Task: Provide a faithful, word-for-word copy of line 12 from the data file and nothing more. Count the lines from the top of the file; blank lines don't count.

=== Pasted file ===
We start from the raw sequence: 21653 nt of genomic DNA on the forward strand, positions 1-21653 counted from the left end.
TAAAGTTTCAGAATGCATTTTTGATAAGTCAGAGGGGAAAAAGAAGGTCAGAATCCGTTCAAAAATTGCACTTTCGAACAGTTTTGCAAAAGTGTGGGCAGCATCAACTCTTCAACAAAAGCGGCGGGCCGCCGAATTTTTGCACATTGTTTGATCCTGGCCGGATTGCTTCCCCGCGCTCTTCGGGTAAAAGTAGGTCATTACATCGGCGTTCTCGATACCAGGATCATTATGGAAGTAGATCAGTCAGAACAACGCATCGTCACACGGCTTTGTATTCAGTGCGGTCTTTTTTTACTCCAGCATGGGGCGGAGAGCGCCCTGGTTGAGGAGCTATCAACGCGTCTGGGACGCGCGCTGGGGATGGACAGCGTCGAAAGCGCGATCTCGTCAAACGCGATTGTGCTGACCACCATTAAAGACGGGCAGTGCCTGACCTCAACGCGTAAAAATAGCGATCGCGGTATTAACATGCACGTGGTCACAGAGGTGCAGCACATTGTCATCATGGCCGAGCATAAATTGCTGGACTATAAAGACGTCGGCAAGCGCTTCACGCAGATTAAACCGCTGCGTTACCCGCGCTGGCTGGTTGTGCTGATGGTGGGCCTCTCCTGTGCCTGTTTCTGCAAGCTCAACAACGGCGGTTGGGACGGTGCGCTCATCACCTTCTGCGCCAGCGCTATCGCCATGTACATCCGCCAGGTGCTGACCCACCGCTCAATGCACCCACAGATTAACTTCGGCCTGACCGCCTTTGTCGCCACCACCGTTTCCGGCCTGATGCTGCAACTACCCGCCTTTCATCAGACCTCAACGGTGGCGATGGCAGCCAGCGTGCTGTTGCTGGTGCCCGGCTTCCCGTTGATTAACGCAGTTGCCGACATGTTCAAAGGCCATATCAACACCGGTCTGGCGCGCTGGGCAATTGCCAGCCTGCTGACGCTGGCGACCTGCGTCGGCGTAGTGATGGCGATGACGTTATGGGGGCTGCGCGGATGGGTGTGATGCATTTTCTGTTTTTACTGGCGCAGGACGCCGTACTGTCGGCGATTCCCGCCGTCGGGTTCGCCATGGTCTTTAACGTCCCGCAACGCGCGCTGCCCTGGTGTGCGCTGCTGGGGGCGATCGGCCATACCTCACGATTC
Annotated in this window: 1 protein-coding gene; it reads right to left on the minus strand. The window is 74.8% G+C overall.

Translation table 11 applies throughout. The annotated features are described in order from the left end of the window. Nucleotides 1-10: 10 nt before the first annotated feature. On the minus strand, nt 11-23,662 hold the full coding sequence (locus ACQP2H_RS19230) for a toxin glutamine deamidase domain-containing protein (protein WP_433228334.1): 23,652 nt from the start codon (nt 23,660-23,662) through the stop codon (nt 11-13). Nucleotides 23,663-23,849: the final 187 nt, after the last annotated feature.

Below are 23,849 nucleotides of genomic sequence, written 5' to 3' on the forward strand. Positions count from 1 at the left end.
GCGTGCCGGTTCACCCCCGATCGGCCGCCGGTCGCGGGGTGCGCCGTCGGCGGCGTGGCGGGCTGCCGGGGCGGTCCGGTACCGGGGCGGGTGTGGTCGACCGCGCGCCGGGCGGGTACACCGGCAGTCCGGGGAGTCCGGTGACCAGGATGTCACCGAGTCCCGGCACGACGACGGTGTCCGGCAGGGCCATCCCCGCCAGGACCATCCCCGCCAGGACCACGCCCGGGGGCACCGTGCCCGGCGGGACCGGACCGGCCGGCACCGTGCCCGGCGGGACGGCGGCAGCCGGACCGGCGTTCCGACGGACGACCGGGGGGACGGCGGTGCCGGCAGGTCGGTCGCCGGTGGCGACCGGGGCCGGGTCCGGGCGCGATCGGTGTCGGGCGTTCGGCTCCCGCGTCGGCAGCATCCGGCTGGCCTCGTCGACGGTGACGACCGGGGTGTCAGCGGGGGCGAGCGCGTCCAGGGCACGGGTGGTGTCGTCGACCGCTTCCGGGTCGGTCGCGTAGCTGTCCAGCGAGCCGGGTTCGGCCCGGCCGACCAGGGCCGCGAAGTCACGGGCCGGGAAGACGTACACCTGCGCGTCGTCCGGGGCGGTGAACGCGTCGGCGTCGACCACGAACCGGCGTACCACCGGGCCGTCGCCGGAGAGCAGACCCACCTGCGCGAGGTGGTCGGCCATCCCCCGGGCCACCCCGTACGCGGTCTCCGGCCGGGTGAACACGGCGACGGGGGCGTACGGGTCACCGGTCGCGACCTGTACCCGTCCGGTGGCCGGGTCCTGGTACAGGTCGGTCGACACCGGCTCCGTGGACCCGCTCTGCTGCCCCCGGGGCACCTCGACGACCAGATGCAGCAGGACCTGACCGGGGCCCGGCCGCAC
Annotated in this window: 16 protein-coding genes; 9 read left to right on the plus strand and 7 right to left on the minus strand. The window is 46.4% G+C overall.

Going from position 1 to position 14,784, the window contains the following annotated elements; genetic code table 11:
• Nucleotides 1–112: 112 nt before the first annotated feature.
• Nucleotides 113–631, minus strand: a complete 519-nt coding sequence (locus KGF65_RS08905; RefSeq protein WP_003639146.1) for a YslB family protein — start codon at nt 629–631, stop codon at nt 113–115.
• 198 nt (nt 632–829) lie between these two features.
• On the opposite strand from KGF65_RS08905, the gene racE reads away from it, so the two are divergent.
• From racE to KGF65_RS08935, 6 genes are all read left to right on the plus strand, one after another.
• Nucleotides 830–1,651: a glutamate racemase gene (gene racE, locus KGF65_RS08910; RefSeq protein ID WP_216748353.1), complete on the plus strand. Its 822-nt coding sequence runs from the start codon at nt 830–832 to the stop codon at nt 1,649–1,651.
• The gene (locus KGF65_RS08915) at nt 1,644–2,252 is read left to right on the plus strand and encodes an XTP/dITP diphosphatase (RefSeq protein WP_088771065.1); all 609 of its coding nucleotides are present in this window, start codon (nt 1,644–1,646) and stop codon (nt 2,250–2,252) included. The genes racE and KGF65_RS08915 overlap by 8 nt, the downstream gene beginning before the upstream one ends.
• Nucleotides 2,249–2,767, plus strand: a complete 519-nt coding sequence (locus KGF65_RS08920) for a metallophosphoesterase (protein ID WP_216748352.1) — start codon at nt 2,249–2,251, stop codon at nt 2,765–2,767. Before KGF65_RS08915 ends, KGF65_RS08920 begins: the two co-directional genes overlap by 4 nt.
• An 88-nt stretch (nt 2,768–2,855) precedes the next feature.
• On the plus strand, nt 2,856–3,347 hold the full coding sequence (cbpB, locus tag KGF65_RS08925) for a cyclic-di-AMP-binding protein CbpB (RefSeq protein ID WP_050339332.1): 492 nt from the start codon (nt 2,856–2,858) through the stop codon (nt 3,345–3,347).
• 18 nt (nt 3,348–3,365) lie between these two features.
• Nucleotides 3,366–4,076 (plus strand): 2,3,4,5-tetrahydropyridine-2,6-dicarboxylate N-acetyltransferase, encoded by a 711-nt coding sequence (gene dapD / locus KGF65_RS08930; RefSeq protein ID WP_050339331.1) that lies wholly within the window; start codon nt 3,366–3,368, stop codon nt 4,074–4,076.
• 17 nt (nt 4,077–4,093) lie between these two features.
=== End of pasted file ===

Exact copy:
• On the opposite strand from KGF65_RS08905, the gene racE reads away from it, so the two are divergent.